I’ve been saying for quite some time that the first thing the Semantic Web will accomplish is “doing for data what HTML did for documents.” HTML made it possible for everyone to publish, access and connect documents on the Internet. RDF and OWL — the languages of the Semantic Web — make it possible to do the same thing for data records — structured fragments or collections of data. Today data records exist in a variety of non-integrated formats and standards. RDF and OWL provide a common language for publishing, accessing and linking data around the Web.
Tim Berners-Lee recently gave Congressional testimony on the future of the Web where he explained this as well:
“Digital information about nearly every aspect of ourlives is being created at an astonishing rate. Locked within all ofthis data is the key to knowledge about how to cure diseases, createbusiness value, and govern our world more effectively. The good news isthat a number of technical innovations (RDF which is to data what HTMLis to documents, and the Web Ontology Language (OWL) which allows us toexpress how data sources connect together) along with more openness ininformation sharing practices are moving the World Wide Web toward whatwe call the Semantic Web. … The Semantic Web will enable better dataintegration by allowing everyone who puts individual items of data onthe Web to link them with other pieces of data using standard formats.”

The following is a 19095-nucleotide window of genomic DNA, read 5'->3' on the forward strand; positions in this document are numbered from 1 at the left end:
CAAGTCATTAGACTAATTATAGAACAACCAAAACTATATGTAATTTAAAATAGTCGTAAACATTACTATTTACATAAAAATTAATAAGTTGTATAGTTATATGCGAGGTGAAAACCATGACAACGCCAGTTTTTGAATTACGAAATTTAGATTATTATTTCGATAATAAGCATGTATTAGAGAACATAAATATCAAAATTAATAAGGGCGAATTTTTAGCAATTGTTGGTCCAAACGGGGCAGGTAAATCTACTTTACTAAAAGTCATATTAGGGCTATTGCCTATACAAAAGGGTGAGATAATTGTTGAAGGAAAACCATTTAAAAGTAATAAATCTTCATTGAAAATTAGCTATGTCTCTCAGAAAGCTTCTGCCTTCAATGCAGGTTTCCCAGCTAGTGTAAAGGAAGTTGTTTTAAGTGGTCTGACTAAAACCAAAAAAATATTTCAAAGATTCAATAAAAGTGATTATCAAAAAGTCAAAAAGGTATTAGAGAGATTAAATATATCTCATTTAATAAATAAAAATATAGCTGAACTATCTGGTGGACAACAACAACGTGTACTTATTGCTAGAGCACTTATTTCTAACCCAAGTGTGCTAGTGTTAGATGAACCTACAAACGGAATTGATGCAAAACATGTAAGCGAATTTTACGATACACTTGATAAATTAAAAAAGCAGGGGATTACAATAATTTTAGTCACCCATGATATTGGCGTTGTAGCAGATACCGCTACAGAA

This first stage of evolution of the Semantic Web can be called the “data web” – a Web of connected data. Once this is in place and lots of RDF and OWL data records exist, and can be queried via SPARQL interfaces by any application, the Web will start to actually function like a giant globally distributed database. This in turn will enable a new era of Web applications that understand the structure and interconnections of data around the Web. For example a search engine that could search for different kinds of product listings across many different sites that publish RDF/OWL data for their product records.
Today such a data-aware search engine is hard to make — each new site that is searched has to be integrated with in a completely custom way. This is sometimes referred to as the challenge of doing “deep Web search.” To solve this problem, if product listings of various types were at least mapped to a common ontology (or even a set of ontologies) this would make integration of disparate data types about products easier. By making it easier to operate across data around the Web, data-aware applications can be made to do more sophisticated things with less effort, and they in turn will produce more data for the data-web in a virtuous-cycle. That is the first step. After this we can then begin to make smart applications that help to filter, make sense of, track, suggest, organize, data and assist users. First we have to have rich data — the data-web — then we can move to smart applications from there.